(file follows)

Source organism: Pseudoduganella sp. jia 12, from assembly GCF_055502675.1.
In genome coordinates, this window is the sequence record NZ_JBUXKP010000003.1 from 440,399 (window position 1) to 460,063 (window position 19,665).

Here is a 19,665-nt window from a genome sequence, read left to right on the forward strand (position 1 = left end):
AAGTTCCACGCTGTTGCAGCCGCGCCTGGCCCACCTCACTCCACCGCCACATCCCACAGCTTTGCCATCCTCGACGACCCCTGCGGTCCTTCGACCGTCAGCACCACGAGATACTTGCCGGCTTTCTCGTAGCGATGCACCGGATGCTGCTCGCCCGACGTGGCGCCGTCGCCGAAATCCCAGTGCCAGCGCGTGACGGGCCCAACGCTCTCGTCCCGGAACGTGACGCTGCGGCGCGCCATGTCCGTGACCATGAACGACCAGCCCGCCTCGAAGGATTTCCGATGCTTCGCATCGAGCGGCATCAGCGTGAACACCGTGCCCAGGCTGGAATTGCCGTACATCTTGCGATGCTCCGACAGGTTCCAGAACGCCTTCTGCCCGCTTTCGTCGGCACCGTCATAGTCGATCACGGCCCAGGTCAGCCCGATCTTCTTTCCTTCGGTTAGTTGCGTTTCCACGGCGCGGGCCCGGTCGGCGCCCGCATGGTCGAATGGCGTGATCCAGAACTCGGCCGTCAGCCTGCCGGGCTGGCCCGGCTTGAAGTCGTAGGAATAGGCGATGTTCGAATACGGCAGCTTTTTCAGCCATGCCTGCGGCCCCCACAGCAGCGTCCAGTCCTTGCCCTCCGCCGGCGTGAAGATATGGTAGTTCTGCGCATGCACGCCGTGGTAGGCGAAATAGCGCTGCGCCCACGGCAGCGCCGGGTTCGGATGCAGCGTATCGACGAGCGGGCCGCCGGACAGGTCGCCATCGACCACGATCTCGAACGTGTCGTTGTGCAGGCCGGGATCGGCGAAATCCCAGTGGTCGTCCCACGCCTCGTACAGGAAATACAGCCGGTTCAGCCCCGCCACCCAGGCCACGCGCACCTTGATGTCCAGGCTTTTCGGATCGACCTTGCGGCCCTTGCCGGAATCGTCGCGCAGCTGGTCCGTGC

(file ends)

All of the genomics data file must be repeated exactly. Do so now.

Source organism: Pseudoduganella sp. jia 12, from assembly GCF_055502675.1.
In genome coordinates, this window is the sequence record NZ_JBUXKP010000003.1 from 440,399 (window position 1) to 460,063 (window position 19,665).

Here is a 19,665-nt window from a genome sequence, read left to right on the forward strand (position 1 = left end):
AAGTTCCACGCTGTTGCAGCCGCGCCTGGCCCACCTCACTCCACCGCCACATCCCACAGCTTTGCCATCCTCGACGACCCCTGCGGTCCTTCGACCGTCAGCACCACGAGATACTTGCCGGCTTTCTCGTAGCGATGCACCGGATGCTGCTCGCCCGACGTGGCGCCGTCGCCGAAATCCCAGTGCCAGCGCGTGACGGGCCCAACGCTCTCGTCCCGGAACGTGACGCTGCGGCGCGCCATGTCCGTGACCATGAACGACCAGCCCGCCTCGAAGGATTTCCGATGCTTCGCATCGAGCGGCATCAGCGTGAACACCGTGCCCAGGCTGGAATTGCCGTACATCTTGCGATGCTCCGACAGGTTCCAGAACGCCTTCTGCCCGCTTTCGTCGGCACCGTCATAGTCGATCACGGCCCAGGTCAGCCCGATCTTCTTTCCTTCGGTTAGTTGCGTTTCCACGGCGCGGGCCCGGTCGGCGCCCGCATGGTCGAATGGCGTGATCCAGAACTCGGCCGTCAGCCTGCCGGGCTGGCCCGGCTTGAAGTCGTAGGAATAGGCGATGTTCGAATACGGCAGCTTTTTCAGCCATGCCTGCGGCCCCCACAGCAGCGTCCAGTCCTTGCCCTCCGCCGGCGTGAAGATATGGTAGTTCTGCGCATGCACGCCGTGGTAGGCGAAATAGCGCTGCGCCCACGGCAGCGCCGGGTTCGGATGCAGCGTATCGACGAGCGGGCCGCCGGACAGGTCGCCATCGACCACGATCTCGAACGTGTCGTTGTGCAGGCCGGGATCGGCGAAATCCCAGTGGTCGTCCCACGCCTCGTACAGGAAATACAGCCGGTTCAGCCCCGCCACCCAGGCCACGCGCACCTTGATGTCCAGGCTTTTCGGATCGACCTTGCGGCCCTTGCCGGAATCGTCGCGCAGCTGGTCCGTGC